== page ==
Portugal: Overview

For the Portuguese Competition Authority (PCA), 2017 marked its 15th anniversary. It was also the first full year of the mandate of its president Margarida Matos Rosa, who was appointed in November 2016.

The current PCA board has put the detection, investigation and sanctioning of restrictive practices (in particular on an ex officio basis) at the top of the PCA’s priorities. Fully consistent with this goal, the watchdog was particularly active on the antitrust front during 2017. From January until July 2017, 36 undertakings were raided, most of them in the retail distribution sector. The fight against bid-rigging in public procurement and the promotion of antitrust compliance by associations of undertakings also deserved the PCA’s attention.

In the field of merger control, gun jumping topped the list. In 2017, for the second time ever, the PCA imposed a fine in connection with the breach of the stand-still obligation. While the number of merger notifications and decisions decreased vis-à-vis 2016, the PCA was still quite busy with three challenging deals which resulted in Phase II investigations, in the sectors of payment systems, free-to-air TV and gas distribution.

The International Competition Network Annual Conference was hosted by the PCA in May 2017 in Porto. The event was attended by over 500 high-level representatives from approximately 100 jurisdictions and international organisations, including European Commissioner for Competition Margrethe Vestager.

Institutional developments

The new board of the PCA has promised to step up the pace of enforcement in Portugal. The available information to date shows that it has generally succeeded in doing so during 2017.

The PCA committed to launch, ex officio, 15–20 per cent of all new antitrust investigations in 2017. In order to achieve this goal, it signed a memorandum of understanding in November 2017 with the Institute for Public Procurement, Real Estate and Construction, whereby the PCA is granted direct and permanent access to the national public procurement database as of 2018. In Portugal, public procurement procedures are fully processed on electronic platforms. Direct access to this information will not only increase detection of bid-rigging in public procurement but also presumably make investigations swifter. So much so that in April 2018 the PCA’s chairwoman, Margarida Matos Rosa, announced that the PCA was investigating six cases under this new arrangement (including one related with railway maintenance).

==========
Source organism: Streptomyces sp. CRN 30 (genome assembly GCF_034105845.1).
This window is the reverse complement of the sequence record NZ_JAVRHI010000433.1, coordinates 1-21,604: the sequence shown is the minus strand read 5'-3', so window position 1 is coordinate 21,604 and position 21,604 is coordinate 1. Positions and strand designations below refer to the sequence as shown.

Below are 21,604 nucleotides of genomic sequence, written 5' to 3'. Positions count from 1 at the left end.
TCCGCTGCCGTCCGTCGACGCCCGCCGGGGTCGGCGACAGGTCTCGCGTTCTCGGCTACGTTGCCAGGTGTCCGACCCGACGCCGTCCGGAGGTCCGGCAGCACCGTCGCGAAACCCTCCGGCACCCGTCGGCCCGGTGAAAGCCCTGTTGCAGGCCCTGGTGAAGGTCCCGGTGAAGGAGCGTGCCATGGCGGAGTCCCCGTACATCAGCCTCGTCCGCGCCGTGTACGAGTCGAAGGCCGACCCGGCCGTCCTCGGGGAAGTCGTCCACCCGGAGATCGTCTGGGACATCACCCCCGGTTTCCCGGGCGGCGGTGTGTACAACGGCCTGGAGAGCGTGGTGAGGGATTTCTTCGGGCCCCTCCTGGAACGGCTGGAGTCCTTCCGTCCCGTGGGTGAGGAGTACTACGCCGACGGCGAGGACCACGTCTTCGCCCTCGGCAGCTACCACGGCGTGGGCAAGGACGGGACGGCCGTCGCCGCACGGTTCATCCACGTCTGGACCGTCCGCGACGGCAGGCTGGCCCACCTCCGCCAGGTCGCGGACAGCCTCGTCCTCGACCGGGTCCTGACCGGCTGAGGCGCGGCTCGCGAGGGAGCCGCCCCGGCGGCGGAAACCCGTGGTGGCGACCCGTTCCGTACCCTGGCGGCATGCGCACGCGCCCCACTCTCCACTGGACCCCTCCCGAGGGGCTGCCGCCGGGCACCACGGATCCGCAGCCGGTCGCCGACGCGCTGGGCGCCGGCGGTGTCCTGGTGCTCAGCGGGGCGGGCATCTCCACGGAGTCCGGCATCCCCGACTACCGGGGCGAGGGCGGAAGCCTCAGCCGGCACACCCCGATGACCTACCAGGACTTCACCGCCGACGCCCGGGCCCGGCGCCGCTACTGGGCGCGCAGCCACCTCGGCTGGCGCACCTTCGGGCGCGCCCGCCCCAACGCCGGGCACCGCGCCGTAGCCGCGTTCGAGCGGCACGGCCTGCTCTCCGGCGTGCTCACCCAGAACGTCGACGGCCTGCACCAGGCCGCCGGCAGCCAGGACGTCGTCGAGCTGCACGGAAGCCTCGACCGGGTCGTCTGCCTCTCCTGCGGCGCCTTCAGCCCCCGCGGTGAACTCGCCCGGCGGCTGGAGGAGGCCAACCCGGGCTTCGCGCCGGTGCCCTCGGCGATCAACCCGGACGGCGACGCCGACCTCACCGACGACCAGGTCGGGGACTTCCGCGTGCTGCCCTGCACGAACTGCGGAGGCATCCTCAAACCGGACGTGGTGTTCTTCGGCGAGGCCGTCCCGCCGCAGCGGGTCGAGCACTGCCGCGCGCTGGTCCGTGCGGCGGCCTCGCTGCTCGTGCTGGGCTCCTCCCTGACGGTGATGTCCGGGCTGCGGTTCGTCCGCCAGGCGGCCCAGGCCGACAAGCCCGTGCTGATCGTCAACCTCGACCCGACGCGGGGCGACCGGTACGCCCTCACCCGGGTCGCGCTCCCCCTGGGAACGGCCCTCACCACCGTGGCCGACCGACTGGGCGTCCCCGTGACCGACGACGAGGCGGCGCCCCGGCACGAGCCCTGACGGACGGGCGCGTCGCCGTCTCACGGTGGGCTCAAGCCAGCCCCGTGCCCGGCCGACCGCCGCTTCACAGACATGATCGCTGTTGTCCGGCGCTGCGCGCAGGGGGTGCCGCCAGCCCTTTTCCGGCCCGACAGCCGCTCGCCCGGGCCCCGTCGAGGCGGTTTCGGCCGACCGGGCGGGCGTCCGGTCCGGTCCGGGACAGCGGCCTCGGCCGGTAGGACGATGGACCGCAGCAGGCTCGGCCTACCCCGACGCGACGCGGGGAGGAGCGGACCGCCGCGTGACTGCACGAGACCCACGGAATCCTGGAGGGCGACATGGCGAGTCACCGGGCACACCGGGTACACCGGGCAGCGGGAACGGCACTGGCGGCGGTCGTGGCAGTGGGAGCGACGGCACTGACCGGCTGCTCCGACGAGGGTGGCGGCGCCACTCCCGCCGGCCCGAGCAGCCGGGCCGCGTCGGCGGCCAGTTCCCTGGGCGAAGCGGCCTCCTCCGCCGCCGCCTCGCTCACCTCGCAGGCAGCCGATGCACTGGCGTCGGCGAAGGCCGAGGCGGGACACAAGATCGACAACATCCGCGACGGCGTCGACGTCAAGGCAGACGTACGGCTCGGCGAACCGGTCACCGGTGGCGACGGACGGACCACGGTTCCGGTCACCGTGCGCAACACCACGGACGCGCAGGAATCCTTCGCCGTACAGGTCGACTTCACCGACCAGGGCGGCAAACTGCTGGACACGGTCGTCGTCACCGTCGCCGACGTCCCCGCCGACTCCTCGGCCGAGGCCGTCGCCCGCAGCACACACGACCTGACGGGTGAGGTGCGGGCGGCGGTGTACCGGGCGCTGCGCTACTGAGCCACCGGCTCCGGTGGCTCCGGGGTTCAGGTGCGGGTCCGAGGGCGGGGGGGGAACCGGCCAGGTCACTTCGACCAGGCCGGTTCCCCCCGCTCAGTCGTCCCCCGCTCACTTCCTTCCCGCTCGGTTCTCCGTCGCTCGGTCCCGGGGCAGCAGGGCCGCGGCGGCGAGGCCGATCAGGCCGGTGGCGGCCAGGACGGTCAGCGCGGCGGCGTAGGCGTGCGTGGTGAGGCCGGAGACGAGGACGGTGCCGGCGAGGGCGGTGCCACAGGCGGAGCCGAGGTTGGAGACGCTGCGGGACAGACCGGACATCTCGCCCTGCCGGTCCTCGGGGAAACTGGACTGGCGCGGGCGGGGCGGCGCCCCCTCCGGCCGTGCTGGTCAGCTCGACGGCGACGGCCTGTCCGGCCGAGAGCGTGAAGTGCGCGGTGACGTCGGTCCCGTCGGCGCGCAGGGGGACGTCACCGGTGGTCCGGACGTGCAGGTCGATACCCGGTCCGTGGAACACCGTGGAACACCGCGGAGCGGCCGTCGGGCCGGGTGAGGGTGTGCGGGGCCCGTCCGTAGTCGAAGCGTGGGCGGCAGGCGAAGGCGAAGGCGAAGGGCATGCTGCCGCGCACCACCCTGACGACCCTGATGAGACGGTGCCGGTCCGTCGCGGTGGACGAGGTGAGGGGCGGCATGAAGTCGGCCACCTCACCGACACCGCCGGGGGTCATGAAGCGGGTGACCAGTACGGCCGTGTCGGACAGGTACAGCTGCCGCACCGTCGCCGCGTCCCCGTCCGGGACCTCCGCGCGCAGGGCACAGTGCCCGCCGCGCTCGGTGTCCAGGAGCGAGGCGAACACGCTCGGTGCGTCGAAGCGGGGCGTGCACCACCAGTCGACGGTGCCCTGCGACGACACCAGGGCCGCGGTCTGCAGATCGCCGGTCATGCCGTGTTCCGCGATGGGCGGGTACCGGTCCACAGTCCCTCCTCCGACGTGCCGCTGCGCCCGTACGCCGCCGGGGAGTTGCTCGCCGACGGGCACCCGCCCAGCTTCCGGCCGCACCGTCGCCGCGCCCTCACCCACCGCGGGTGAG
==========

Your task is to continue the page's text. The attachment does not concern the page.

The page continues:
In June 2017, the PCA launched the online Complaint Portal. The purpose of the portal is to assist the public in reporting anticompetitive behaviour, namely cartels, abuses of dominance and gun jumping cases. Accordingly, it ensures that all complainants remain anonymous. The portal provides information on the type of practices prohibited by the Portuguese Competition Act, as well as about the leniency programme.

Before the end of 2017, the PCA saw its enforcement monopoly at risk. A report commissioned by the government on the reform of the financial supervision model addressed the relationship between different regulators with powers over the financial sector. One of the proposed measures is the creation of the Board of Financial Supervision and Stability to ensure that information exchange and coordination follow a single set of rules. The working group suggests that the new agency should be given specific powers in the field of competition law, namely the investigation of anticompetitive practices in financial markets. These proposals have been met with scepticism by a number of practitioners, to whom the coexistence of two agencies with overlapping or complementary powers appears confusing. As expected, the board of the PCA has also expressed dissatisfaction at the prospect of losing part of its powers. Developments in 2018 are expected.

Legislative developments

On 20 April 2018, Portugal finally transposed the Private Enforcement Directive (Directive 2014/104/EU) (the Directive). The first draft of the bill was prepared by the PCA at the request of the Ministry of the Economy and was submitted to a public consultation, which was widely participated.